What variables could interfere with the backup performance of my Dell™ PowerVault™ 110T or 120T DLT1 tape drive? - KB Article - 162184

What variables could interfere with the backup performance of my Dell™ PowerVault™ 110T or 120T DLT1 tape drive? - KB Article - 162184

SCSI Host Adapter Drivers

Make sure the SCSI host properly defines the DLT1 tape drive by confirming that the drive is identified as a DLT1 and that the appropriate device driver is loaded. Only use drivers provided by Dell. These drivers can be downloaded from support.dell.com. If a SCSI host does not recognize the product identification string of the drive returned by an inquiry command, the host may disable the internal cache on that drive. If the internal cache is disabled, the DLT1 tape drive''s performance can be reduced to 100KB/second or less.

Record Size and Type

In general, fixed-length records, or blocks, maximize the throughput and the bigger the record the better. With data compression off, record sizes should be 32KB or even 64KB in size. Using 64-KB records should result in throughput in the 3MB/second range. Many backup applications default to a smaller record size, which will reduce the throughput performance of the drive.

Data Compression

Different types of data compress differently. Low compression ratios will produce slower performance. Graphics and video files, such as JPEG and MPEG files, as well as zipped files, are already compressed. In the Novell environment, entire volumes are often pre-compressed. Compressed files may actually expand slightly when the tape drive attempts to re-compress them. Other file types, such as executables, do not compress easily. For these reasons, it is not uncommon to experience less than a 2:1 compression ratio, achieving less than the specified compressed capacity of the data cartridge. This will affect the performance of the DLT1 drive because the drive will actually have to store more data.

Many backup applications provide the option of using either hardware or software data compression. When possible, use hardware compression; it is generally more efficient than software compression.

NOTE: It is never beneficial to enable both hardware and software compression at the same time.

Network Conditions

Often, when backing up network drives, the network bandwidth, traffic, and other factors limit performance. Compare the time it takes to complete a remote backup to that required for a local backup. If your local backup is faster, the performance decrease that you are experiencing is probably related to the network and not to your tape drive.

Number, Size, and Location of Files to be Backed Up

The size and number of files included in a backup affects performance. The fastest backups occur when the disk contains a few large files. Slower backups occur when the disk contains large numbers of small files. If the files are in the same directory path, performance will be higher; the more directories you have in which the files are being stored, the slower your performance will be when backing them up.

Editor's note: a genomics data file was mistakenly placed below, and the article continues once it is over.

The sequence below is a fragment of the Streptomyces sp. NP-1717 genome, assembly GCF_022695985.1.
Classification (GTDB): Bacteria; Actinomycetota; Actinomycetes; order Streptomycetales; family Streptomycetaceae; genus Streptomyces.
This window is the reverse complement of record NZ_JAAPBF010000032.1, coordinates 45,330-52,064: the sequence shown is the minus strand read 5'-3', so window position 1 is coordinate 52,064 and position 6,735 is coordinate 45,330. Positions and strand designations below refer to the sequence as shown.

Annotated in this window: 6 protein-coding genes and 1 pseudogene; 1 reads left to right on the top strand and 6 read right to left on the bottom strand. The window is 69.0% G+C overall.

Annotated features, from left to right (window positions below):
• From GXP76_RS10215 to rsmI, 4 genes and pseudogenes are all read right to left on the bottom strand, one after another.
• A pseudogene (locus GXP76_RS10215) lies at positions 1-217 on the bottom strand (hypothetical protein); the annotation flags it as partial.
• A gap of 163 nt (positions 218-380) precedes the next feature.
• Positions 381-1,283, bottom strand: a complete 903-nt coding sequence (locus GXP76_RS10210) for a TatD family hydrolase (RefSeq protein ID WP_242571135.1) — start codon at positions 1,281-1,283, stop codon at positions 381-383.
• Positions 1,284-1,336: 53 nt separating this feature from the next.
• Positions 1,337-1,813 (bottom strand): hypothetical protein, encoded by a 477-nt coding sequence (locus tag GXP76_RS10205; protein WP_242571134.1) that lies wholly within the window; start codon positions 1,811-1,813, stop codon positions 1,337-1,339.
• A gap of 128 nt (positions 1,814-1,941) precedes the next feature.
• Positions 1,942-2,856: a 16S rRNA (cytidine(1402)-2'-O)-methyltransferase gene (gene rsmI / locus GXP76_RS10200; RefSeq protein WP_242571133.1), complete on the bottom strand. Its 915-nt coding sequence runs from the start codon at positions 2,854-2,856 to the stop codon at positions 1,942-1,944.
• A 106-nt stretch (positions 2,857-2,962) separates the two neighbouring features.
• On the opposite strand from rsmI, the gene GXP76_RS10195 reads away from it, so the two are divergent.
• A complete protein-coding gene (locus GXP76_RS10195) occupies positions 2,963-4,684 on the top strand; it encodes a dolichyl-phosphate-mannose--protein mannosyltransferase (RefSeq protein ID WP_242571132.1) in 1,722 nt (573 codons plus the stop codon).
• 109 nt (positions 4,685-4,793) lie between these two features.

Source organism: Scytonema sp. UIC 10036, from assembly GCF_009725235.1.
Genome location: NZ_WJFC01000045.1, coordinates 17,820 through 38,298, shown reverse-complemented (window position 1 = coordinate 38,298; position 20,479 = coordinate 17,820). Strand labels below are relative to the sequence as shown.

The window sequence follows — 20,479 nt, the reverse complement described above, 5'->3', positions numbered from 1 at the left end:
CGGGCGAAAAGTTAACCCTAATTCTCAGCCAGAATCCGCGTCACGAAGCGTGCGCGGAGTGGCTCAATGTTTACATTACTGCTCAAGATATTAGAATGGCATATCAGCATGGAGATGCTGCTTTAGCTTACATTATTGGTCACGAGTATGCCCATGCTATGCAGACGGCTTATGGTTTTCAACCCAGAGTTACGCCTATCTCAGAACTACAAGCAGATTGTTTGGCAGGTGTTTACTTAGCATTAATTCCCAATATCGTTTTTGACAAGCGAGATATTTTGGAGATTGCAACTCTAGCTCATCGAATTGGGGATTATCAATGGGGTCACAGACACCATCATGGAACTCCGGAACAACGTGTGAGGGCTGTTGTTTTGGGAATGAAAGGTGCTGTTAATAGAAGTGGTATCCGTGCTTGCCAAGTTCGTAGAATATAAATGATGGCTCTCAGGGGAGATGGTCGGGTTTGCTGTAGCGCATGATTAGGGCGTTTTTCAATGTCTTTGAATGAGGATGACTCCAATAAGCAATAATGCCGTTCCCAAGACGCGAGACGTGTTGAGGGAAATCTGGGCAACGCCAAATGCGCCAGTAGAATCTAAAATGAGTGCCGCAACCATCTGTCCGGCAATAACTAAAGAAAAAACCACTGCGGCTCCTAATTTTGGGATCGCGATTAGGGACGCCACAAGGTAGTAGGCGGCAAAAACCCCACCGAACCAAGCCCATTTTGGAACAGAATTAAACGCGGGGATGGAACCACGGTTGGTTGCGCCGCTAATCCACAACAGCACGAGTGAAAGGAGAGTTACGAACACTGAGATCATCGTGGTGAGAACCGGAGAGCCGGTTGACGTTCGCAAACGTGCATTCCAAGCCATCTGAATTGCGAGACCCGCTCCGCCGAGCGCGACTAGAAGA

Host System Configuration

Host processor speed, host adapter performance, bus configuration, host software, and performance of the hard drive are also factors affecting backup performance. It is often possible to get a sense for the maximum data transfer rate possible, regardless of the DLT1 tape drive, by copying to a null file on disk. When this transfer rate is lower than the DLT1 tape drive throughput specifications, it is likely that improvements will have to be made in the host before the DLT1 drive can reach its maximum transfer rate.

What variables could interfere with the backup performance of my Dell™ PowerVault™ 110T or 120T DLT1 tape drive?

There are a number of variables that can affect the backup performance of your DLT1 tape drive. Among the most important are:

  • SCSI host adapter drivers
  • Record size and type
  • Data compression
  • Network conditions
  • Number, size, and location of files to be backed up
  • Host system configuration


Quick Tips content is self-published by the Dell Support Professionals who resolve issues daily. In order to achieve a speedy publication, Quick Tips may represent only partial solutions or work-arounds that are still in development or pending further proof of successfully resolving an issue. As such Quick Tips have not been reviewed, validated or approved by Dell and should be used with appropriate caution. Dell shall not be liable for any loss, including but not limited to loss of data, loss of profit or loss of revenue, which customers may incur by following any procedure or advice set out in the Quick Tips.

Article ID: SLN48895

Last Date Modified: 11/14/2010 12:00 AM

Rate this article

Easy to understand
Was this article helpful?
Yes No
Send us feedback
Comments cannot contain these special characters: <>()\
Sorry, our feedback system is currently down. Please try again later.

Thank you for your feedback.